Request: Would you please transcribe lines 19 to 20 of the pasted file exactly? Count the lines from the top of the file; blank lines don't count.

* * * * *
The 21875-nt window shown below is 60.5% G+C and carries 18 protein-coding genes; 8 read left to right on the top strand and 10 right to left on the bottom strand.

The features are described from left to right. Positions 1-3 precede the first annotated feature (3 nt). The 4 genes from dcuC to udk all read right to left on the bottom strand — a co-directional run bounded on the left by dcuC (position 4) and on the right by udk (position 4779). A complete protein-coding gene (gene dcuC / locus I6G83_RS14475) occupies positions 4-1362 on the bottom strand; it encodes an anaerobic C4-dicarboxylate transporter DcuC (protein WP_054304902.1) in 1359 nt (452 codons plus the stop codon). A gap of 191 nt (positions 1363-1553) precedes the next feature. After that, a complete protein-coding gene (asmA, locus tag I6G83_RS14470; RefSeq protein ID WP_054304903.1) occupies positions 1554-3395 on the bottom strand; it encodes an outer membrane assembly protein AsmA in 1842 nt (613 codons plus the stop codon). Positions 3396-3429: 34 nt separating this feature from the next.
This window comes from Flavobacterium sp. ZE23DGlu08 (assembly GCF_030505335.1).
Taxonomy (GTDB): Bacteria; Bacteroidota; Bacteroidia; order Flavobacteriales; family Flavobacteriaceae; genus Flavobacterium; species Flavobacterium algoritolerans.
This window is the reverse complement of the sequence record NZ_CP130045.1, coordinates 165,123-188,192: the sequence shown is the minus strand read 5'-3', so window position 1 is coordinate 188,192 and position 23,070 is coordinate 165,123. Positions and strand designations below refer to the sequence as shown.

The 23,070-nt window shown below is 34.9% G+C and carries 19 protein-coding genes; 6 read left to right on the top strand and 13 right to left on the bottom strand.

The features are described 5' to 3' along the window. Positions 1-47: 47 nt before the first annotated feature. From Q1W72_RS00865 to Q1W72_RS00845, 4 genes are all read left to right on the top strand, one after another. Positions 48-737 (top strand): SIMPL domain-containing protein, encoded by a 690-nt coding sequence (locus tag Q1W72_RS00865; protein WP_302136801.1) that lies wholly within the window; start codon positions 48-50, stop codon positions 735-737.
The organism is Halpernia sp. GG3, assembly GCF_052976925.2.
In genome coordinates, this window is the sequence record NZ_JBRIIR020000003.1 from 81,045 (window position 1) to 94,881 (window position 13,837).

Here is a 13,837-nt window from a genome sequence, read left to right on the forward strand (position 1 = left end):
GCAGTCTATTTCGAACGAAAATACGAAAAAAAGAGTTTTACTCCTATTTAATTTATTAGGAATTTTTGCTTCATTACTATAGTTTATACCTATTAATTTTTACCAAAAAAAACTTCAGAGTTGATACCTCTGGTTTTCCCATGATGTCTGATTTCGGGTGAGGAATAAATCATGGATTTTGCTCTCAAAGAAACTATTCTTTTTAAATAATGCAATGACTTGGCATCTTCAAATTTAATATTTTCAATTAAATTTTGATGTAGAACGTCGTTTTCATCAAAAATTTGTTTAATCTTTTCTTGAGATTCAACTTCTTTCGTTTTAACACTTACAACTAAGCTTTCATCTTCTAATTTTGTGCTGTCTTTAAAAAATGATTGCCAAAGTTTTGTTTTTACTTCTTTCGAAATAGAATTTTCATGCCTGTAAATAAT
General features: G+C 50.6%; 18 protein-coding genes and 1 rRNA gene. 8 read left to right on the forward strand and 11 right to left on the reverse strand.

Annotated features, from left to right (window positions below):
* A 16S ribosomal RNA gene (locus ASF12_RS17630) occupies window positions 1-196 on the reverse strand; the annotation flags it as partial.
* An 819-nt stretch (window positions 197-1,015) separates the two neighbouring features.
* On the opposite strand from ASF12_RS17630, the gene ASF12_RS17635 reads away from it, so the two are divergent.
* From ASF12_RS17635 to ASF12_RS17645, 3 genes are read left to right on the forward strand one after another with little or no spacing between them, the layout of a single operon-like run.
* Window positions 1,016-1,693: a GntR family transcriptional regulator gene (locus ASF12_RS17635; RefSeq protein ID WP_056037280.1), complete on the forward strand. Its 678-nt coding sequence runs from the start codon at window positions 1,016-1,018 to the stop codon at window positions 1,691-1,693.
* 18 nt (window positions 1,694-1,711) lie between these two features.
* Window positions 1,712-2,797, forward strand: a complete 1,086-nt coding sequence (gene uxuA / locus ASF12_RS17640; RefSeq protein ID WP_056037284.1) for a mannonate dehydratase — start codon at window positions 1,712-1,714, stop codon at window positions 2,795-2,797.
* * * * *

* 18 nt (window positions 1,694-1,711) lie between these two features.
* Window positions 1,712-2,797, forward strand: a complete 1,086-nt coding sequence (gene uxuA / locus ASF12_RS17640; RefSeq protein ID WP_056037284.1) for a mannonate dehydratase — start codon at window positions 1,712-1,714, stop codon at window positions 2,795-2,797.